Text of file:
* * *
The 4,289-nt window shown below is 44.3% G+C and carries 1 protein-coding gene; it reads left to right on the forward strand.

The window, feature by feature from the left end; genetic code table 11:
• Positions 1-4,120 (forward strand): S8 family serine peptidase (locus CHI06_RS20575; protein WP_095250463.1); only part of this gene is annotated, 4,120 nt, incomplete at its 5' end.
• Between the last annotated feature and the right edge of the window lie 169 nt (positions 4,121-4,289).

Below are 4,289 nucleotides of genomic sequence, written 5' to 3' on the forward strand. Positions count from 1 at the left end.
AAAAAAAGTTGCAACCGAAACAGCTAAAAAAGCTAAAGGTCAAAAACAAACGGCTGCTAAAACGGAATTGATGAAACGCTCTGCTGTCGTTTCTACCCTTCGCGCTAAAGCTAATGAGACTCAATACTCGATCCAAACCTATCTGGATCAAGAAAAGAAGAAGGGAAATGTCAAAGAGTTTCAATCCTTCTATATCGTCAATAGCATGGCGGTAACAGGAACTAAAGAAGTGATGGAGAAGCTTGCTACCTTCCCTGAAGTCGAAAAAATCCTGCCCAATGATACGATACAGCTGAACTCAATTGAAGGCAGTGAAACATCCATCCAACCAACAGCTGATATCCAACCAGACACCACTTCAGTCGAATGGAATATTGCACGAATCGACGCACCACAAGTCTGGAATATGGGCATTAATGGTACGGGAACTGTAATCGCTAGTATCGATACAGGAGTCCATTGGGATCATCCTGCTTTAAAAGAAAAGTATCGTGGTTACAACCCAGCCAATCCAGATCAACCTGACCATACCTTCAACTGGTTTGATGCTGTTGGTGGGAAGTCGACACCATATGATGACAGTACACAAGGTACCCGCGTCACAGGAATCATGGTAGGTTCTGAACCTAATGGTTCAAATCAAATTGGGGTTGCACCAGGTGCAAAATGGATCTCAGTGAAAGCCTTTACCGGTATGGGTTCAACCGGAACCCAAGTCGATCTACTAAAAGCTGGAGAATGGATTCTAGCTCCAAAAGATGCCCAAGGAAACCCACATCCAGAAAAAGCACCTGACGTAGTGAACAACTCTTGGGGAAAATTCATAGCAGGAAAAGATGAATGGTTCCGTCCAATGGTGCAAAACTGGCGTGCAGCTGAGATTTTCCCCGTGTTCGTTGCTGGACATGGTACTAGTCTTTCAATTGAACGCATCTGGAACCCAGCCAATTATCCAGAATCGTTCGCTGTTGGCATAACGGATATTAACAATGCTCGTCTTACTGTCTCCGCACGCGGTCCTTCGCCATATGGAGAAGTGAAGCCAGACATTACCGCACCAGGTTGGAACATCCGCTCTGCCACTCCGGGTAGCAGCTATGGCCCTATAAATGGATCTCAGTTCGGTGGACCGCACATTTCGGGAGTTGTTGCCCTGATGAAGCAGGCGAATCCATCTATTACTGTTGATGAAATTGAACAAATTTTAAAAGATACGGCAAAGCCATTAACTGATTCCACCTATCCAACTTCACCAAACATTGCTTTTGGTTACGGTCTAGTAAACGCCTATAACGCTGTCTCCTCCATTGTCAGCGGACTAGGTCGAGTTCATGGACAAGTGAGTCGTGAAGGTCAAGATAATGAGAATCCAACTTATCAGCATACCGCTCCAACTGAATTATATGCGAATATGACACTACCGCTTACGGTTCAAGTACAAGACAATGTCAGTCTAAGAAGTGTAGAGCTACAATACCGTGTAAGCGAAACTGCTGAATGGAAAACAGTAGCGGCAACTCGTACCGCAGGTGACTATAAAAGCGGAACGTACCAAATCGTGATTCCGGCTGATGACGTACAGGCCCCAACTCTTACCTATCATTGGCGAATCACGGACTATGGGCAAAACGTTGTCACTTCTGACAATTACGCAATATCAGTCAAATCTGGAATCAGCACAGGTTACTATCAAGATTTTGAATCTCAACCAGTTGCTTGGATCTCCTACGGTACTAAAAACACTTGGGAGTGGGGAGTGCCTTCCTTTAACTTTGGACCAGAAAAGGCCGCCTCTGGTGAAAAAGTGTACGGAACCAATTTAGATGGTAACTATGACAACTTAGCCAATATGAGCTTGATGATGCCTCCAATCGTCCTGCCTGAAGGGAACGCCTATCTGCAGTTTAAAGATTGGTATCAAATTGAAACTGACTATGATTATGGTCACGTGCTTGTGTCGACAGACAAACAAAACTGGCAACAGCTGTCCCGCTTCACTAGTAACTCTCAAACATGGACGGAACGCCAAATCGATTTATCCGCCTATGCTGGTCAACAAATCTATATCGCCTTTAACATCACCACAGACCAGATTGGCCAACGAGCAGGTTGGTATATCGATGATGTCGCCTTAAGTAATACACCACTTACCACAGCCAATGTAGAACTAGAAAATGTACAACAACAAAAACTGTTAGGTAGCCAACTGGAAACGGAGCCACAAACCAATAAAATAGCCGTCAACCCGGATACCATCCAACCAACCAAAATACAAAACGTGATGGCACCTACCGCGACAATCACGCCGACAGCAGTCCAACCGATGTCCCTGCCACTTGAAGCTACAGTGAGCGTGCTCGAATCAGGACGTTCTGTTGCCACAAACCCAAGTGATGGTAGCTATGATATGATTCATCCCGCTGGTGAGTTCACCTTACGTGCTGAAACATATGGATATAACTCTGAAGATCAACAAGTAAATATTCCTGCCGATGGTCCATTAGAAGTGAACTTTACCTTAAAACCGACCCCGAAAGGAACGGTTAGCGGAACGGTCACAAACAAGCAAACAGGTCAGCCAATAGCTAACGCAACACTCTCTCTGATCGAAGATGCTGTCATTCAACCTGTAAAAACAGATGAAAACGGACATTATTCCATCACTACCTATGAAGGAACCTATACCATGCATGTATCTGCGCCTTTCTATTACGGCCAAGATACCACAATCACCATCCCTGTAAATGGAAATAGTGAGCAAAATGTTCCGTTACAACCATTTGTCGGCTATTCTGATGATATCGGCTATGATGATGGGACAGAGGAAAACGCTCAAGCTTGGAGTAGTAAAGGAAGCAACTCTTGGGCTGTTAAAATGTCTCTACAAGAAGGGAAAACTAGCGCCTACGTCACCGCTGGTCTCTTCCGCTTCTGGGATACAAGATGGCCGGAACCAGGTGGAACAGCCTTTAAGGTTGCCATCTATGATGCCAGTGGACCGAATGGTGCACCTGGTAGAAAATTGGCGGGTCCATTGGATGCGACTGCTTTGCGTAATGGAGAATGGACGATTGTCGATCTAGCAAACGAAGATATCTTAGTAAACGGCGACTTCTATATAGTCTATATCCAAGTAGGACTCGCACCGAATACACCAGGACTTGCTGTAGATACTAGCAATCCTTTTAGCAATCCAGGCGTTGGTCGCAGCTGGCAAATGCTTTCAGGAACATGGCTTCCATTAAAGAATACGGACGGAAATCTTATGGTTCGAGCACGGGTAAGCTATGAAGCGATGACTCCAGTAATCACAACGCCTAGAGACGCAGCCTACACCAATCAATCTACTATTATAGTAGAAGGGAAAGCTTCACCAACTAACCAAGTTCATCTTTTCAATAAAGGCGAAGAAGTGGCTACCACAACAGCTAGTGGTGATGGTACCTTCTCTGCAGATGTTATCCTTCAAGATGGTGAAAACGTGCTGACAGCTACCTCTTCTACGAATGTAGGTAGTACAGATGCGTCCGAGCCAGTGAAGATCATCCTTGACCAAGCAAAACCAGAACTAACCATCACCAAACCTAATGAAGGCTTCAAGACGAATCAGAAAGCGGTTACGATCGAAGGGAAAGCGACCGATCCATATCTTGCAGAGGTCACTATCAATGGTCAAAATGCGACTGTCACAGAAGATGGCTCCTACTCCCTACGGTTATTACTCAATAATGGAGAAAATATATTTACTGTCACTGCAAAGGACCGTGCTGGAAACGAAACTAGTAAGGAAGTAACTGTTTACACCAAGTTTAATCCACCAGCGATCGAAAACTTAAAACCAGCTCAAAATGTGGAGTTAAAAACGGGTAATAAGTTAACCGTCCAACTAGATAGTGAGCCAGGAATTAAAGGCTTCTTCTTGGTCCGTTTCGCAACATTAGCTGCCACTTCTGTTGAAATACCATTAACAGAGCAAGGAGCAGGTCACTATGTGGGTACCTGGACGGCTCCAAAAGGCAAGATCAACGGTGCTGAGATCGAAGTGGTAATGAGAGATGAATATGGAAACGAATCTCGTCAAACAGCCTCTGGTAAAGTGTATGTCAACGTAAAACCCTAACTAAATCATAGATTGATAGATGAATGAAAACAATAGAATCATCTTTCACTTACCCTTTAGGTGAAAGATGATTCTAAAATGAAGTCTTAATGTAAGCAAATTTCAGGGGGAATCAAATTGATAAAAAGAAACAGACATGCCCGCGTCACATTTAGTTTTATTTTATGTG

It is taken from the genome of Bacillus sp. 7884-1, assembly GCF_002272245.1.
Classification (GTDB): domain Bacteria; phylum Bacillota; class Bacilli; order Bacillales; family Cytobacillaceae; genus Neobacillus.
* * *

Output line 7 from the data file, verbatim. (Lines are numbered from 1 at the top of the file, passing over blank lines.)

It is taken from the genome of Bacillus sp. 7884-1, assembly GCF_002272245.1.